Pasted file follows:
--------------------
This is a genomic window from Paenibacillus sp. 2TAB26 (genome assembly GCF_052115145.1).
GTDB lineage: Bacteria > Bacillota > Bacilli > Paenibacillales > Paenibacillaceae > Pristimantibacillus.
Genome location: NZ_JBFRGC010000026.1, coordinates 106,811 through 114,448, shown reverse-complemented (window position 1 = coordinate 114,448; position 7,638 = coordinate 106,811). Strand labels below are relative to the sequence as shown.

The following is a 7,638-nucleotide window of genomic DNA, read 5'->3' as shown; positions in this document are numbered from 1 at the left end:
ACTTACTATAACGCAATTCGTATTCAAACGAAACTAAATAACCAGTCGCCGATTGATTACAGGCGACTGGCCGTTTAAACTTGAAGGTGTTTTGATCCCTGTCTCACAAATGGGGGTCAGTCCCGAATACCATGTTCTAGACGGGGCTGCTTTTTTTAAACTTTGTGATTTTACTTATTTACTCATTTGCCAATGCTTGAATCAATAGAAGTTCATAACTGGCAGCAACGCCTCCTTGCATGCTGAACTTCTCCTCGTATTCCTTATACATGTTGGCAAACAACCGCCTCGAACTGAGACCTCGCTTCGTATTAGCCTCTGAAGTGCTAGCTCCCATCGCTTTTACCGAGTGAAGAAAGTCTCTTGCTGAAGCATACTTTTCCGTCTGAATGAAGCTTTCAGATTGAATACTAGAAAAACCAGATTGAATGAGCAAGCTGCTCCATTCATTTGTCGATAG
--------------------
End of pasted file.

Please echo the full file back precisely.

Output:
This is a genomic window from Paenibacillus sp. 2TAB26 (genome assembly GCF_052115145.1).
GTDB lineage: Bacteria > Bacillota > Bacilli > Paenibacillales > Paenibacillaceae > Pristimantibacillus.
Genome location: NZ_JBFRGC010000026.1, coordinates 106,811 through 114,448, shown reverse-complemented (window position 1 = coordinate 114,448; position 7,638 = coordinate 106,811). Strand labels below are relative to the sequence as shown.

The following is a 7,638-nucleotide window of genomic DNA, read 5'->3' as shown; positions in this document are numbered from 1 at the left end:
ACTTACTATAACGCAATTCGTATTCAAACGAAACTAAATAACCAGTCGCCGATTGATTACAGGCGACTGGCCGTTTAAACTTGAAGGTGTTTTGATCCCTGTCTCACAAATGGGGGTCAGTCCCGAATACCATGTTCTAGACGGGGCTGCTTTTTTTAAACTTTGTGATTTTACTTATTTACTCATTTGCCAATGCTTGAATCAATAGAAGTTCATAACTGGCAGCAACGCCTCCTTGCATGCTGAACTTCTCCTCGTATTCCTTATACATGTTGGCAAACAACCGCCTCGAACTGAGACCTCGCTTCGTATTAGCCTCTGAAGTGCTAGCTCCCATCGCTTTTACCGAGTGAAGAAAGTCTCTTGCTGAAGCATACTTTTCCGTCTGAATGAAGCTTTCAGATTGAATACTAGAAAAACCAGATTGAATGAGCAAGCTGCTCCATTCATTTGTCGATAG